Tales From the Front Lines: Problem Soloving FHA Style

Mortgage lending often involves several twists and turns.

Kelly was an upperclassman at George Mason University in Fairfax  VA.  She was tired of dorm life and wanted to live off campus.   Her parents suggested to her that she buy a home near campus and rent a few rooms to other students to help cover her mortgage.  Under that plan, her housing costs would be less than if she rented an apartment.  She thought this was a wonderful idea.    She was an industrious young women and actually had  a well paying job on the side.   While the income from her job could cover her expenses and part of the rent, it  would not be enough for her to qualify for a mortgage.  Her parents agreed to co-sign.  And due to an inheritance received from a relative, she had substantial money for a downpayment.  In fact her target range for the home was $300,000 and she could easily put down $75,000   Even after that, the inheritance would total over $500,000, more than double the mortgage she wished to obtain.


So off to a lender Kelly and her parents went.   They had heard about this nasty thing called PMI or private mortgage insurance.  PMI is a monthly fee charged by lenders to help cover losses in the event of default and often runs 100s of dollars per month.  However, when a buyer puts down more than 20% on a conventional loan, there is no PMI requirement.  Kelly and her parents thought that with their huge downpayment,  they could avoid PMI.

Well, their first surprise in the lending maze was that they did not qualify for a conventional loan.  Conventional loan rules require the owner occupant must qualify based on their income.  They can have relatives co-sign but only if the owner occupant qualifies on their own income.


However, the loan officer said they would perhaps qualify for an FHA loan.  FHA loans allow non-occupant co signers who are relatives and will qualify based on total income and debts of all parties.  This was fine as Kelly’s parents had great income and limited debt.


So, the loan officer ran everybody’s credit report.  Kelly was very conservative when it came to finances and never wanted to have any debt.  She paid cash for everything.  She had no credit and thus no credit score.   This loan officer said, they could not do the loan.  They could use the combined income for Kelly and her parents but their firm required all buyers to have a credit score.

Undeterred, they called around and found a reputable lender at a firm that did not require credit scores for all applicants.  Kelly and her parents were excited.  Then the PMI, or in FHA terms MIP monster,  (mortgage insurance premium) reared it’s ugly head.  On 30 year year FHA loans, regardless of the downpayment amount – it could be 60% – there is a monthly MIP charge.   No way around it.  And it can not be removed for several years. On a $225,000 loan this would add about $225 per month to the payment.  I hated to see them waste that money.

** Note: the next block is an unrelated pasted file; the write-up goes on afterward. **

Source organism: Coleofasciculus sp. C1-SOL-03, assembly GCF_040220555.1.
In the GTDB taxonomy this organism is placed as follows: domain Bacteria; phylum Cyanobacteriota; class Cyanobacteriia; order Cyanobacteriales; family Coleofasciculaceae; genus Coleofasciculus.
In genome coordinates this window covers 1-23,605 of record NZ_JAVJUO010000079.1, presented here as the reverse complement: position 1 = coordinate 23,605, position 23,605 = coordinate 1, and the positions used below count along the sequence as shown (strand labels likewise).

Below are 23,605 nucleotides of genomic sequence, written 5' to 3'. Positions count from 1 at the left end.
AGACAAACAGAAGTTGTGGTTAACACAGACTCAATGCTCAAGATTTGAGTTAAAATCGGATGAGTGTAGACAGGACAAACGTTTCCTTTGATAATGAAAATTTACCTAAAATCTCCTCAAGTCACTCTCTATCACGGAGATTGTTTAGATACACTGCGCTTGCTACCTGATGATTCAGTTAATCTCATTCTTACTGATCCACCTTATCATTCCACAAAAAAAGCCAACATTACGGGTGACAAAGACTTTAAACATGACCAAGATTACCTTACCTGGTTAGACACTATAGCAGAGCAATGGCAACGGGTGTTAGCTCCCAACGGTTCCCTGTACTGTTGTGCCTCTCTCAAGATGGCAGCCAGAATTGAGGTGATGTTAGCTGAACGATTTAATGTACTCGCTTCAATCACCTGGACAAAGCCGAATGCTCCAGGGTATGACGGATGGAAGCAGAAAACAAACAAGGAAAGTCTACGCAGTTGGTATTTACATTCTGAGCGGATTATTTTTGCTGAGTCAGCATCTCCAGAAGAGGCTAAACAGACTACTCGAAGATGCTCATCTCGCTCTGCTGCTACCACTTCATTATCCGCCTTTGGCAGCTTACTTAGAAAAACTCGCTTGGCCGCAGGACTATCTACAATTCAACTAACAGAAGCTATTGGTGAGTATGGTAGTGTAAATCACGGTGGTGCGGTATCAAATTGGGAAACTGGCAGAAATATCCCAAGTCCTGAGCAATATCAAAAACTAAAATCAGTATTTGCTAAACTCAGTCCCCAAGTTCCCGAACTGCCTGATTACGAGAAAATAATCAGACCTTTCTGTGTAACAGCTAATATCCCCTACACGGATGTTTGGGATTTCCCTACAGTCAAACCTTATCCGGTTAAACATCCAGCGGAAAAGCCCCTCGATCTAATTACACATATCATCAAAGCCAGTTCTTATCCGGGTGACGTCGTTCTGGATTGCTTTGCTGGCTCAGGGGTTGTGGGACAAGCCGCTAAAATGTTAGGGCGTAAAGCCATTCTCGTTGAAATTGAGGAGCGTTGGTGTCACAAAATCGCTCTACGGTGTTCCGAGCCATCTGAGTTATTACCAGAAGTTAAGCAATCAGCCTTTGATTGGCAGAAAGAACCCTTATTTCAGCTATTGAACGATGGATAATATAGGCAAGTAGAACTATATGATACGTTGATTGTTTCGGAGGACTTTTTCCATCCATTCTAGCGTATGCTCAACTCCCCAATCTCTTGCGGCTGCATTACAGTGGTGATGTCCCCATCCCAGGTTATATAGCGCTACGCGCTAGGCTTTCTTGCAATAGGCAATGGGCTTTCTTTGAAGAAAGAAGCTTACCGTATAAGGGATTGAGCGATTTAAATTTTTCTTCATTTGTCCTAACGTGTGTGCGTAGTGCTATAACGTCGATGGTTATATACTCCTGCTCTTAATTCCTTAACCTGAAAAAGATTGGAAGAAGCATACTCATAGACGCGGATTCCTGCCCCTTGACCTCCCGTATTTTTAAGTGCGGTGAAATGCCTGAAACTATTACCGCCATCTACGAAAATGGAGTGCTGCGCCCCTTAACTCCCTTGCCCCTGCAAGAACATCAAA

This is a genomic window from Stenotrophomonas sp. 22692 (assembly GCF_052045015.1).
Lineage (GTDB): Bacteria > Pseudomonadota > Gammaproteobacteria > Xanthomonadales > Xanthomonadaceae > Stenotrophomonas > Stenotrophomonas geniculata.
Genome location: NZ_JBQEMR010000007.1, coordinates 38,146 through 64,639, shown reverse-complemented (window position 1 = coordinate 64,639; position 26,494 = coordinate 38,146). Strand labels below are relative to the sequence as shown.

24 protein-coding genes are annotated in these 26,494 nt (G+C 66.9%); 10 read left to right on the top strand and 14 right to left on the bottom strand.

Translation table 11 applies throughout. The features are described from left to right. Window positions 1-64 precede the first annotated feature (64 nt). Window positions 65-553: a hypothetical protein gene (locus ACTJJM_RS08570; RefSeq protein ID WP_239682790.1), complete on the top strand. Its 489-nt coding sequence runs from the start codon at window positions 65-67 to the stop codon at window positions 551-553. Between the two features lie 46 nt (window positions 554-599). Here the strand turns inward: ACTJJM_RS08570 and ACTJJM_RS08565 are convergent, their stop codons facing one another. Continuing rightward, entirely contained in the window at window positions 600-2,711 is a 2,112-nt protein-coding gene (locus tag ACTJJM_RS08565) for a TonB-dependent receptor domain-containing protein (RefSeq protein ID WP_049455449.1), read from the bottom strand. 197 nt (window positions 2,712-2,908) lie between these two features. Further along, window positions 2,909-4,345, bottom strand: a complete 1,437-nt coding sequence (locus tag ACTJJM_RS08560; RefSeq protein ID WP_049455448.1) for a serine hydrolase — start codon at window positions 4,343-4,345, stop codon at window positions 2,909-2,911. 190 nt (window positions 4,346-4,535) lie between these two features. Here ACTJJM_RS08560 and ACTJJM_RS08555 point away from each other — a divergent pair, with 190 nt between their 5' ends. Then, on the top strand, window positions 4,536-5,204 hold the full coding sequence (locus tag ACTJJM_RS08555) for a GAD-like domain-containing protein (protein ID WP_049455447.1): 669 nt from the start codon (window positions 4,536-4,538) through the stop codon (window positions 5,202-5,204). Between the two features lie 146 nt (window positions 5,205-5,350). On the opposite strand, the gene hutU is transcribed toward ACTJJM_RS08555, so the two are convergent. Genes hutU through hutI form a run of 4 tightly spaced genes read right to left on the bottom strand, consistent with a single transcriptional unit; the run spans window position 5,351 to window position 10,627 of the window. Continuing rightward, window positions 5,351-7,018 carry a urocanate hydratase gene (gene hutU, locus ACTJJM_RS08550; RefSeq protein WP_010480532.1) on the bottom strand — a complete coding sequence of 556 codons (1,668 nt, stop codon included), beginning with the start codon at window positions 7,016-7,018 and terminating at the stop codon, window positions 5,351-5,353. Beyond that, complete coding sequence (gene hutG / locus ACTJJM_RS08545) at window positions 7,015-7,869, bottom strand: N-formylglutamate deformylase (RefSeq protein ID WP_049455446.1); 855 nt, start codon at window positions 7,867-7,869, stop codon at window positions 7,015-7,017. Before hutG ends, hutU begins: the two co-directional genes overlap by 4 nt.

I suggested that the parents buy the property as an investment and not include Kelly.  Over the next few years, Kelly could take out a few credit cards, gets a score and then they “sell” the home to her when her income increases.   This had it’s own set of risks, mainly the uncertainty of interest rates down the road.  Plus life changes and other financial factors could get in the way of such a plan.


We then discussed a 15 year FHA which avoids the MIP charge if the loan to value is less than 78%.  That is the path they took.  At 3.75% on a 30 year loan the payment for principal, interest and MIP was about 1290.  On a 15 year which has a slightly lower interest rate, the payment, with no MIP was about 1630.   Yes, it was more but it was something they could afford and money well spent vs wasting money on MIP.

Why well spent?  Kelly has plans to sell the home is about 7 years.  A $225,000 loan amortized over 30years  at the end of 7 years will have a balance of  $192, 000.  That same loan amortized over 15 years at the end of 7 years will have a balance of $135,100.  That means she will have $56,900 more in equity when she goes to sell.  Over those 7 years  she will have paid about $28,000 more in payments  but still much better than paying worthless MIP and having a higher balance.  (For those of you who really understand mortgages, yes, I know the $28,000 would likely be a little more as she would probably drop the MIP before 7 years but nonetheless, this is the smarter way to go.

I really like helping people find solutions to problems like this.  Some folks think they can’t buy and it gives me great satisfaction to help them find a way to do so.  And others, like Kelly, can buy.  however, when I see an injustice in the system, I will try every which way to put my client in a more favorable position.


Kelly is a combination of several clients I have had over the years who encountered qualifying problems based on co-signers or lack of credit.  I have had more than one client who lived life on an all cash basis, had no credit score and had more than 3 times the price of the house in cash in the bank.  Yet they could not get a loan.  Where has the logic gone? Yes, I guess someone with 2 million in the bank buying a $500,000 home and putting down $250,000 could default but, really, what are the odds?  Sadly the mortgage system is based solely on credit and income and does not respect assets.  Oh well.  We need to play within the rules and I always try to find a way to make it work.

Photo courtesy of FreedigitalPhotos.net





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